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Izak Wiesenfeld

Arrived in Britain:
Place of Birth:
Born:
May1947
Experiences:

Interview Summary:

Izak Wiesenfeld was born in Przeworsk, near Lvov, Poland. He was the second of 4 children. His father was a watchmaker and his mother’s father was a watchmaker and inventor. The family were very religious and his father belonged to the Kolschitze Chassidim. The small Jewish community in town were mainly religious Chassidim. They lived in a 2- room apartment in a house in a Jewish area and just made a living. Everything was used and nothing wasted. Shabbos was special because the best food was served then. They drew water from a well and had paraffin lights. Izak attended cheder in the Beis Hamedrash and the non-Jewish school but they were always set upon to and from school and in the end had to be let out 5 minutes early. Often they avoided school for fear of being attacked. They lived simple lives with few toys and little leisure. Most time was spent in the Beis Hamedrash. 

In 1939, the Germans invaded and immediately burnt down the Shule and a number of adjacent Jewish houses. Their house was burnt down with all their documents and possessions. They went to stay elsewhere but after a month they were told to leave town and to cross the new border into Russian occupied Poland. They rented 2 rooms and his father tried to make a living with his watch repairing. He did not attend school but there was a Jewish community there. In 1940 the Russians demanded that they become Russian citizens. When they refused the family were put on cattle trucks to Siberia. After a 4- week journey they arrived in Novosibirsk where they were put into barracks. Izaks’s father died there. Izak had to work in the forest cutting trees and filling in swamps. He caught malaria but recovered with quinine. His mother, brother and sisters did not have to work. He lived on berries and mushrooms and they got very small rations. When Germany attacked Russia, the Polish citizens were given the opportunity to return. They opted to go to Uzbekistan which was near Iran, with the hope they might escape. They went in trains to Djuma and then went to a Kolchos (a collective farm) which was growing cotton wool, where Izak had to work. His older sister went elsewhere to work. There was little food. In 1942 his mother died and they were orphaned. They were put in an orphanage run by a Polish woman and were there until 1945. They received no lessons and did little but they received food. In providing age details they reduced their ages by 4 years since they had no documents and so Izak was 11 when he was really 15. Life was very primitive. His older sister married another refugee.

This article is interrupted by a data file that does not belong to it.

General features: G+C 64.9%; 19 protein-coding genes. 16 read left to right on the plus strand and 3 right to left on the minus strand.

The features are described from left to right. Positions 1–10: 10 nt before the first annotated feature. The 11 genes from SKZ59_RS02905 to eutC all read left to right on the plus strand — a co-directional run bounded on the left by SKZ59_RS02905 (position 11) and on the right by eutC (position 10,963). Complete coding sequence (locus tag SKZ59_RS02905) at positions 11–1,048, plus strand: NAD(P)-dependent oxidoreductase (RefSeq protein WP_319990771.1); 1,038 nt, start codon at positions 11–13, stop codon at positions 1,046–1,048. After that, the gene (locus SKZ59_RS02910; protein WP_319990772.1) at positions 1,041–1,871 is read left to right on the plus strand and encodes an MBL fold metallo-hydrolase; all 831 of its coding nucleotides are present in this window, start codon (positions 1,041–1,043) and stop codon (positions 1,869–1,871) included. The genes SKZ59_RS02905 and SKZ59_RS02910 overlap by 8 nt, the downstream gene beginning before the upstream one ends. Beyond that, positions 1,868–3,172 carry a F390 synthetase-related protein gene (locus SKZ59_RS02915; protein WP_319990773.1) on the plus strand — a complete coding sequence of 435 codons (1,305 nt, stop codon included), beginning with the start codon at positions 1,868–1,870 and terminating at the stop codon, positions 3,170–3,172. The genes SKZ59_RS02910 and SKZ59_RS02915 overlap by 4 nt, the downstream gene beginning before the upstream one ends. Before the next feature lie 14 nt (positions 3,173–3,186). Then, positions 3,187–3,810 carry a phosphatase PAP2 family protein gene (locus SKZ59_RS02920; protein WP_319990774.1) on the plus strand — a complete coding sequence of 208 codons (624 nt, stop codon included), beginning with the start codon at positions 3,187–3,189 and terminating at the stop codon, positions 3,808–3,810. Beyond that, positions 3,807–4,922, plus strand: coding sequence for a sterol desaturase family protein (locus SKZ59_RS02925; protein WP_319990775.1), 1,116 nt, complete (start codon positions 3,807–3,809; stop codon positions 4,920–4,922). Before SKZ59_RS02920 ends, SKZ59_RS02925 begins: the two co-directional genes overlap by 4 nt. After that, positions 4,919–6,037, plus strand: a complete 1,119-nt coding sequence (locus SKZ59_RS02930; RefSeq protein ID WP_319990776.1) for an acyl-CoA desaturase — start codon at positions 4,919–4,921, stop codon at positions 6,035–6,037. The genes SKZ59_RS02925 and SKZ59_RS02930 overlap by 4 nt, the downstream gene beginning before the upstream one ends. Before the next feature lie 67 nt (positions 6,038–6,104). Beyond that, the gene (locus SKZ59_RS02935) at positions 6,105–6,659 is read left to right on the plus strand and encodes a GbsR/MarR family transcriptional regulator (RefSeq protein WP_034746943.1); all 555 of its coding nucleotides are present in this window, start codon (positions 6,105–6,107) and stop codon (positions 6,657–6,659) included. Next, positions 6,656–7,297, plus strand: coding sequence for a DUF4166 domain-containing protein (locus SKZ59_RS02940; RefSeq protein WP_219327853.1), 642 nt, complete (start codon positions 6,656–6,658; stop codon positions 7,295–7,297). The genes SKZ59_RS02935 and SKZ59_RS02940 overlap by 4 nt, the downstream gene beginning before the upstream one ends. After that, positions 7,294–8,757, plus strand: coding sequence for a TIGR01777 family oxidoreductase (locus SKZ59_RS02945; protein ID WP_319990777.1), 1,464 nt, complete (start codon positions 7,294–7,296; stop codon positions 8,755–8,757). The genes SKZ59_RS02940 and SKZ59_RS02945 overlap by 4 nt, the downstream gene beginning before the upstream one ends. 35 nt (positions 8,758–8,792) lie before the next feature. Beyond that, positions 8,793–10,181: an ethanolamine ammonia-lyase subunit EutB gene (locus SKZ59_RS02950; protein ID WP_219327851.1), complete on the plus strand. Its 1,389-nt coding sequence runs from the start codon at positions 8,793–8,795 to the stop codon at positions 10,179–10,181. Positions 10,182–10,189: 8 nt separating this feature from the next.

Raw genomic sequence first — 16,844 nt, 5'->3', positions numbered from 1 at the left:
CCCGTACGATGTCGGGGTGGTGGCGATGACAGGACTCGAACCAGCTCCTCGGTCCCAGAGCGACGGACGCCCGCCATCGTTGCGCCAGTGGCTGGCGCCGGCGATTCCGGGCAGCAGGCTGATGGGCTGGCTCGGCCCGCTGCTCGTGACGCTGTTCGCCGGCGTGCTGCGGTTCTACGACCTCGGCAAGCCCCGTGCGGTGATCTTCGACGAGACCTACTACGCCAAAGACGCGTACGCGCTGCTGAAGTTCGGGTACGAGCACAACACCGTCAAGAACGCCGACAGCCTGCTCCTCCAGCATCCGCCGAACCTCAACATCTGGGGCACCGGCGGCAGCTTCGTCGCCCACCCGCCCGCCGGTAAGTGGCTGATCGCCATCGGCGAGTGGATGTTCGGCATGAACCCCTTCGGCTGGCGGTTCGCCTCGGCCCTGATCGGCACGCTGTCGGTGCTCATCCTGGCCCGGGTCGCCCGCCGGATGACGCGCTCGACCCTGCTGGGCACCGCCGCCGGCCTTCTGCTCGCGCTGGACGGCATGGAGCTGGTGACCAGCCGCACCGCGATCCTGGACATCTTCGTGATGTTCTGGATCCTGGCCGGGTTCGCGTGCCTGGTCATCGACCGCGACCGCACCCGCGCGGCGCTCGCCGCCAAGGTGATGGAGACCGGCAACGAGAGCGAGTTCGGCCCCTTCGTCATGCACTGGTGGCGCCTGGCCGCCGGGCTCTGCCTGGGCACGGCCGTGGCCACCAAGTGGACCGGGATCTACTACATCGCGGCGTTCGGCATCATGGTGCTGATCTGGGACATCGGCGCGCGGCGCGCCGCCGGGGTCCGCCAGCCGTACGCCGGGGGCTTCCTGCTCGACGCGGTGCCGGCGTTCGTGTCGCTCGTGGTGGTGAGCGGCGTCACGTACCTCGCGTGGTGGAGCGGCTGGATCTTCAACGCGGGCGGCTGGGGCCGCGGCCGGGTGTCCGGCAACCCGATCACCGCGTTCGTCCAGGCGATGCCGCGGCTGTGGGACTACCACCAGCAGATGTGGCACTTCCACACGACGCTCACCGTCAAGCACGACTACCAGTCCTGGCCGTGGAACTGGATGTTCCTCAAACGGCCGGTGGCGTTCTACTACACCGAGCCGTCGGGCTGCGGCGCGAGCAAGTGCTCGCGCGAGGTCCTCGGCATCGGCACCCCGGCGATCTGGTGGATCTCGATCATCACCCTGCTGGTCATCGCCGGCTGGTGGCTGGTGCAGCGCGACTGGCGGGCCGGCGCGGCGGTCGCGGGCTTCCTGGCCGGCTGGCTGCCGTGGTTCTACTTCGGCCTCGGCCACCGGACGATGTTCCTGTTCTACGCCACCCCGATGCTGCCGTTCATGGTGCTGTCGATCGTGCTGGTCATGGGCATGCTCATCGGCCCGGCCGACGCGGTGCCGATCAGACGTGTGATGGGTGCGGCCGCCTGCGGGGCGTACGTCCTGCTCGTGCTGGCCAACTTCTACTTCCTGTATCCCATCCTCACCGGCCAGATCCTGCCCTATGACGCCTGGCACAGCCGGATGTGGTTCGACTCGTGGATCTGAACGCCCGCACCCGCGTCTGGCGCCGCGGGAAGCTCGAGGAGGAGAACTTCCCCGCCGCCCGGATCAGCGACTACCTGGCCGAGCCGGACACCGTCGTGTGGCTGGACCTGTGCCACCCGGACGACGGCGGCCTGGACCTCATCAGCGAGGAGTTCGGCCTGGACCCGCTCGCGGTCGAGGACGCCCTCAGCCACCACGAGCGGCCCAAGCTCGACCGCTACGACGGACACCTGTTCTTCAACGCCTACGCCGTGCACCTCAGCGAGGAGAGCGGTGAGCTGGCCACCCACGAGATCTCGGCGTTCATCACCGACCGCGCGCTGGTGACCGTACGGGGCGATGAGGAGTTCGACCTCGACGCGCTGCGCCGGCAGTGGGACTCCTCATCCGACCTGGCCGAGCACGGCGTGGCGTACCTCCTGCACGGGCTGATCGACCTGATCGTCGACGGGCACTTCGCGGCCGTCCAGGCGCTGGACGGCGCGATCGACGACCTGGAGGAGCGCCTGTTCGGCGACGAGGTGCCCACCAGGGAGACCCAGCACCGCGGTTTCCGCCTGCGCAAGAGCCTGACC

In 1945 at the end of the War they were taken back to German occupied Poland and met by secular Zionists. They were taken to a kibbutz and were there a short while before their Uncle Yaacov found them. He took them out of the kibbutz and put the boys into Yeshiva Vaad Hatzolla in Katowice. His sister looked after the home. 

In 1947, Dr Schonfeld came over and took a group of them to England, including the 3 of them they came to London where Izak and Chaim attended the Etz Chaim Yeshiva. Izak attended for 3 years. He also acted as a Chazan on the High Hoy Days at a Shul in Jubilee Street and then afterward on Shabbos. He went to evening classes to learn English. After Yeshivah he got a job with London Board of Shechita, working in the Office and he started to teach in a cheder in Woolwich, where he became the headmaster. He met his wife Henrietta Goldfischer and married in December 1952. 

[About his time in Siberia] We were families together. But the people who were single who were sent to Siberia, they were treated very badly. Like real prisoners. I mean we couldn’t go anywhere; it was in the middle of the forest. We had no transport, no paper, no radio, we didn’t know the world existed, or anything like this. We couldn’t see at night, because of the lack of vitamins. One of the Russians said “If you get hold of a piece of liver and eat it, your sight is going to be restored.” And eventually we got hold of one, and it came back.

In 1945 we were still Polish citizens, in a Polish orphanage, and we were given permission to return, and that is how we went back. When we were repatriated, we never went back to our town. In our town there wasn’t one Jew left. Even the cemetery is a bus station now. And it is written on top that once upon a time it used to be a Jewish cemetery. There is nothing there now.

Everything that seemed a tragedy, led to something good... Hadn’t they deported us to Siberia, we would have remained in Poland and we would have had the same fate as the other Jewish people.

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@ AJR Refugee Voices 2020

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